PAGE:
Uruguay homesex


31-Jul-2019 10:48

It remained subject to foreign influence and intervention throughout the 19th century, with the military playing a recurring role in domestic politics.

A series of economic crises put an end to a democratic period that had begun in the early 20th century, culminating in a 1973 coup, which established a civic-military dictatorship.

The military government persecuted leftists, socialists, and political opponents, resulting in several deaths and numerous instances of torture by the military; the military relinquished power to a civilian government in 1985.

Uruguay is today a democratic constitutional republic, with a president who serves as both head of state and head of government.

Montevideo was founded as a military stronghold by the Spanish in the early 18th century, signifying the competing claims over the region.

Uruguay won its independence between 18, following a four-way struggle between Spain, Portugal, and later Argentina and Brazil.

The siege of Montevideo was lifted and the Guerra Grande finally came to an end.

In 1865, the Triple Alliance was formed by the emperor of Brazil, the president of Argentina, and the Colorado general Venancio Flores, the Uruguayan head of government whom they both had helped to gain power.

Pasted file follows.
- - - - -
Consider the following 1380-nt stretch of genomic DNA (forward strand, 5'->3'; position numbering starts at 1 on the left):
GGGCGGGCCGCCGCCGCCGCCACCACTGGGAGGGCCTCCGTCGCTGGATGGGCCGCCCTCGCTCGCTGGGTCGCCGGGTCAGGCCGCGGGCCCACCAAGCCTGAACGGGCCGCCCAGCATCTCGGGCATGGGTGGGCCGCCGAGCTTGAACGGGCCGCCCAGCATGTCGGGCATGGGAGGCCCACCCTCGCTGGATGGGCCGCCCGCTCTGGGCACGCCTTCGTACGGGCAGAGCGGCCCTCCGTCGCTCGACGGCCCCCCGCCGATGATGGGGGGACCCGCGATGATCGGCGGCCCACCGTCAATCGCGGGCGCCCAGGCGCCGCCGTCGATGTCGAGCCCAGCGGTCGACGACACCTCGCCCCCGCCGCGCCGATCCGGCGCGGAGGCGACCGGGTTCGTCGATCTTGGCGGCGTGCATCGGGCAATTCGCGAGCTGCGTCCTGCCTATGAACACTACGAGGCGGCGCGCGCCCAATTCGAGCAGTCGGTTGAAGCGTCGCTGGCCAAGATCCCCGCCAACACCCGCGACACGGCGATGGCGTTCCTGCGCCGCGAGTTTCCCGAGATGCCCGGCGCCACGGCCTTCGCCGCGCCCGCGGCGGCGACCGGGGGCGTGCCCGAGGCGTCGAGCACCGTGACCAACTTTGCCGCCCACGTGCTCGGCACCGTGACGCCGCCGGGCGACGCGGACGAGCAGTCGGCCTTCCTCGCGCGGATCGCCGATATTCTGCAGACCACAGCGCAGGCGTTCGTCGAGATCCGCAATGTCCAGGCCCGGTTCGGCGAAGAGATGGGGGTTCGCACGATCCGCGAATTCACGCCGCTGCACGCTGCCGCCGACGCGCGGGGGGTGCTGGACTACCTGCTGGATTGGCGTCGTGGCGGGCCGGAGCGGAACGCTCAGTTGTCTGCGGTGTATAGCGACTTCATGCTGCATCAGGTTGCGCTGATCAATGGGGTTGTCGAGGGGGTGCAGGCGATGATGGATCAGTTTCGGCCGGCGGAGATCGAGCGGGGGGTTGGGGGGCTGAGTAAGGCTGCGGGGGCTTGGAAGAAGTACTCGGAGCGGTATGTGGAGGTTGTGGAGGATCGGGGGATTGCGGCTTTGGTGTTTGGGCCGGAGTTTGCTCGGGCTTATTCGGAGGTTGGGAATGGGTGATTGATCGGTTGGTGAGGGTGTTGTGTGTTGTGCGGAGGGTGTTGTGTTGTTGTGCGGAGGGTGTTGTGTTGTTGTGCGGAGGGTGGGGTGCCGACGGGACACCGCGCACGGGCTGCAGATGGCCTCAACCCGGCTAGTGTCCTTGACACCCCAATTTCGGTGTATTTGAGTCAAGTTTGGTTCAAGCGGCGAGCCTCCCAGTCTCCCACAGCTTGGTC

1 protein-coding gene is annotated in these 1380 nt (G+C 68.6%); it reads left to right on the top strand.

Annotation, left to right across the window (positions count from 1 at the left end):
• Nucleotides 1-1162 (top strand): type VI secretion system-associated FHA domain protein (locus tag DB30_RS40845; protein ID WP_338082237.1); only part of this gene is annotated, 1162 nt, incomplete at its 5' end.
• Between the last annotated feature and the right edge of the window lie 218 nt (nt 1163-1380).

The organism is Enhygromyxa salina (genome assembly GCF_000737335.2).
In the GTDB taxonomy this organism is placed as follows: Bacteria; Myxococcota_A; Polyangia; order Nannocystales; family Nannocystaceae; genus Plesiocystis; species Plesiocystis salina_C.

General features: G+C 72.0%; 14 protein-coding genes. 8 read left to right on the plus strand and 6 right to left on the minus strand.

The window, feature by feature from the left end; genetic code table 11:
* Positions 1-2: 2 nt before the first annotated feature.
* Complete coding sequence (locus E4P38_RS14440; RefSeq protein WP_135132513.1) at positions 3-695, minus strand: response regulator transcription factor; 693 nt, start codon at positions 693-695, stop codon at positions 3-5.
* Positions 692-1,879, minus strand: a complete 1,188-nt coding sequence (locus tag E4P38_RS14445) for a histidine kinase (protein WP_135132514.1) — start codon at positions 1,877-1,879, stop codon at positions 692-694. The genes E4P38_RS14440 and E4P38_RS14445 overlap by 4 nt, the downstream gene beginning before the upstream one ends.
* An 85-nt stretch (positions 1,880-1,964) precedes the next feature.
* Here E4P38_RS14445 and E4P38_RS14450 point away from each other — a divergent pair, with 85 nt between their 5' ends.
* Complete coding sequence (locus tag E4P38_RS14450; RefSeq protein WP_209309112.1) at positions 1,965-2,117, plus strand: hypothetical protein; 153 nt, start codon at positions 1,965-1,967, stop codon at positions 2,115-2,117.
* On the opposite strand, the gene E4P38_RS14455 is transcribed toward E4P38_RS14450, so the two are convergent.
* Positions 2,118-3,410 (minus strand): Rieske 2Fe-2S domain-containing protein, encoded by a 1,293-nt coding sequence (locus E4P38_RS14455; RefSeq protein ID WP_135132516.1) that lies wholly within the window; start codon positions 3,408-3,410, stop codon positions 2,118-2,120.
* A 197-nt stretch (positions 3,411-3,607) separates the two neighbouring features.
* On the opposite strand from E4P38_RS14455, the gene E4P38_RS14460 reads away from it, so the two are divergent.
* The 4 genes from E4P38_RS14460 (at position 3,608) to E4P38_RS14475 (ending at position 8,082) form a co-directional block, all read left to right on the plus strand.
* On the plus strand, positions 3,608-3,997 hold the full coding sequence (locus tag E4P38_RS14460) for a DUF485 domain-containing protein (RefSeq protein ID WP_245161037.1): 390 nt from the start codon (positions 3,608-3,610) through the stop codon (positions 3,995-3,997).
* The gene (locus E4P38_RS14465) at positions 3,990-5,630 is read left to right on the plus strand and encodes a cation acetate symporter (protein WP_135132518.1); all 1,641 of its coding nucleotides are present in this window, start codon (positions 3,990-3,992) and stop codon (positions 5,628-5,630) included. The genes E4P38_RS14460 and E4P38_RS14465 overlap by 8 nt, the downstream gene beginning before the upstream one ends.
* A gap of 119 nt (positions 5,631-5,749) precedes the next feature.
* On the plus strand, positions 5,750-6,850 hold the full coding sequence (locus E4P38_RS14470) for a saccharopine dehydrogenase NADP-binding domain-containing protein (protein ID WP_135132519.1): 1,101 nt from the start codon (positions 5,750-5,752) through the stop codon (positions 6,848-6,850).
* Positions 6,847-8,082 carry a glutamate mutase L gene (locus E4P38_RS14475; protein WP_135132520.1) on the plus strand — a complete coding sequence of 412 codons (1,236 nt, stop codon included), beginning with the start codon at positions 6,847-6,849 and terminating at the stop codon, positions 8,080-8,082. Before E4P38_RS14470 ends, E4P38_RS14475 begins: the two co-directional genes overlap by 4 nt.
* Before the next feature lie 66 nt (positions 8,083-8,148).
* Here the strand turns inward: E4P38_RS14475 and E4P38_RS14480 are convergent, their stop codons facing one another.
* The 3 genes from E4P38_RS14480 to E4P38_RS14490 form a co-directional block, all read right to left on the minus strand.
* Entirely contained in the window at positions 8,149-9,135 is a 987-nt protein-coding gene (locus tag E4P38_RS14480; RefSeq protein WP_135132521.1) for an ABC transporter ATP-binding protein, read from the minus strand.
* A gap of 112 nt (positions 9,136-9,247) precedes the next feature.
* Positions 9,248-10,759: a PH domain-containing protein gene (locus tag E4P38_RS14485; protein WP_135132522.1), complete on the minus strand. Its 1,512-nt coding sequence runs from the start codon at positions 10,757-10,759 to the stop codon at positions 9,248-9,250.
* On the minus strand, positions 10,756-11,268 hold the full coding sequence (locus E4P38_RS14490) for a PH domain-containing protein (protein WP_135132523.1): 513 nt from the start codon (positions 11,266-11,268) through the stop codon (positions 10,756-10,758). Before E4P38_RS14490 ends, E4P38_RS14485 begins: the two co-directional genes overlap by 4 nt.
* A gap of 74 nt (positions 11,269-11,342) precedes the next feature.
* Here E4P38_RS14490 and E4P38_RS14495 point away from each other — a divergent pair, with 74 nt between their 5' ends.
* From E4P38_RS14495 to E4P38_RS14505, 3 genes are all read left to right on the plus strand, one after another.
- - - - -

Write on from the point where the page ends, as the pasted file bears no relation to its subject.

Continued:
Its natural harbor soon developed into a commercial area competing with Río de la Plata's capital, Buenos Aires.The political scene in Uruguay became split between two parties: the conservative Blancos (Whites) headed by the second President Manuel Oribe, representing the agricultural interests of the countryside; and the liberal Colorados (Reds) led by the first President Fructuoso Rivera, representing the business interests of Montevideo.The Uruguayan parties received support from warring political factions in neighbouring Argentina, which became involved in Uruguayan affairs.The Colorados favored the exiled Argentine liberal Unitarios, many of whom had taken refuge in Montevideo while the Blanco president Manuel Oribe was a close friend of the Argentine ruler Manuel de Rosas.

On 15 June 1838, an army led by the Colorado leader Rivera overthrew President Oribe, who fled to Argentina.

The first permanent Spanish settlement was founded in 1624 at Soriano on the Río Negro.